osmotic pressure,
controls rate/force of contraction of heart and cardiac output
what is the normal range for potassium
3.5 - 5 mEq/L
hypokalemia: etiologies
decreased K intake (anorexia, fasting, NPO),
increased K loss (renal, fecal, sweating),
K redistribution from ECF into cells (excess insulin tx for DM),
debilitated patients,
gi sx of hypokalemia
anorexia, n/v, abdominal distention, decreased bowel sounds
cv sx of hypokalemia
r/t decreased conduction,
ECG/EKG changes,
dysrhythmias, hypotension, weak pulse,
slightly peaked p wave,
prominent u wave
neuro sx of hypokalemia
postural hypotension,
weakness, fatigue, irritability, confusion, a/v premature beats, v fib
respiratory sx of hypokalemia
shallow respirations, SOB, apnea
interventions for hypokalemia
cardiac monitor,
oral or iv potassium,
potassium rich foods,
hyperkalemia: etiologies
increased K intake (excessive or too rapid IV infusion),
impaired excretion of K (renal dz),
shift of K out of cells into ECF (24-72 hours after trauma, crushing injury, cytotoxic drugs, lack of insulin from untreated DM)
gi sx of hyperkalemia
abdominal cramps, diarrhea
cv sx of hyperkalemia
r/t increased conduction,
ecg/ekg changes, dysrythmias, hypotension, tachycardia, arrythmia, death by asystole or V fib, cardiac arrest
respiratory sx of hyperkalemia
muscle paralysis
neuro sx of hyperkalemia
nerve and muscle irritability,
renal sx of hyperkalemia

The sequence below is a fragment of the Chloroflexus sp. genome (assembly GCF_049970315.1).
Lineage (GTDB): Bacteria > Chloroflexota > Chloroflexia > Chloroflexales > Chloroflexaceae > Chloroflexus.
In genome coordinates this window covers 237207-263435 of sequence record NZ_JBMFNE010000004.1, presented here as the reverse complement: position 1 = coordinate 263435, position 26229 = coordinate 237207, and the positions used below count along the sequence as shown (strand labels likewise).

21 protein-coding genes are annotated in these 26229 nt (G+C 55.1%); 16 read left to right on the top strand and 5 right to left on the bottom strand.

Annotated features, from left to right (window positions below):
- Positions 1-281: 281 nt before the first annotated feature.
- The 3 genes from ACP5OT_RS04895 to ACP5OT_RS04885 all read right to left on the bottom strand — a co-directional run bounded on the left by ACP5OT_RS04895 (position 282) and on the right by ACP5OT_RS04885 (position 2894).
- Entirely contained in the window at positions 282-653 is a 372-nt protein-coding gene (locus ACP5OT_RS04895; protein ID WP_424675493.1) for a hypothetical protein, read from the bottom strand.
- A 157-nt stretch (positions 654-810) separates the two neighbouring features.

oliguria, anuria
hyperkalemia ecg changes
decreased r wave amplitude (not as high),
widened QRS,
narrow and peaked T wave
What is normal range for Calcium
4.5 - 5.5 mEq/L
what other lab values are affected by calcium
decreased albumin = decreased calcium
increased phosphorus = decreased calcium
3 types of calcium in the body
protein bound 50%,
citrate/salt form,
free/ionized (most active)50%
functions of ionized calcium
muscular contraction, cardiac function, nerve impulse transmission, blood clotting
hypocalcemia: etiologies
decreased ca intake or absorption (chronic diarrhea from laxative abuse or pancreatitis),
decreased physiologic availability of ca (hypoparathyroidism, hypomagnesmia),
increased ca excretion via renal or fecal routes,
inadequate vitamin D intake (lactose intolerance, gi disease, liver disease),
NPO status,
parathyroid disease
neuro sx of hypocalcemia
paresthesias in hands/feet/toes/lips,
chvostek's sign,
trousseau's sign,
muscular irritability,
muscle twitching,
cv sx of hypocalcemia
r/t abnormal conduction,
hypotension, dysrhythmia, prolonged QT interval
hematological sx of hypocalcemia
prolonged bleeding times
musculoskeletal sx of hypocalcemia
tetany, laryngospasm, muscle twitching and cramping, pathological fractures
interventions for hypocalcemia
cardiac monitor and
monitor for bleeding
hypercalcemia: etiologies
increased ca intake or absorption (antacids, vit. D overdose from shark cartilage),
mobilization of ca from bone into blood (hyperparathyroidism, malignant tumor, leukemia),
decreased ca excretion (thiazide diuretics)
gi sx of hypercalcemia
n/v, constipation, anorexia
neuro sx of hypercalcemia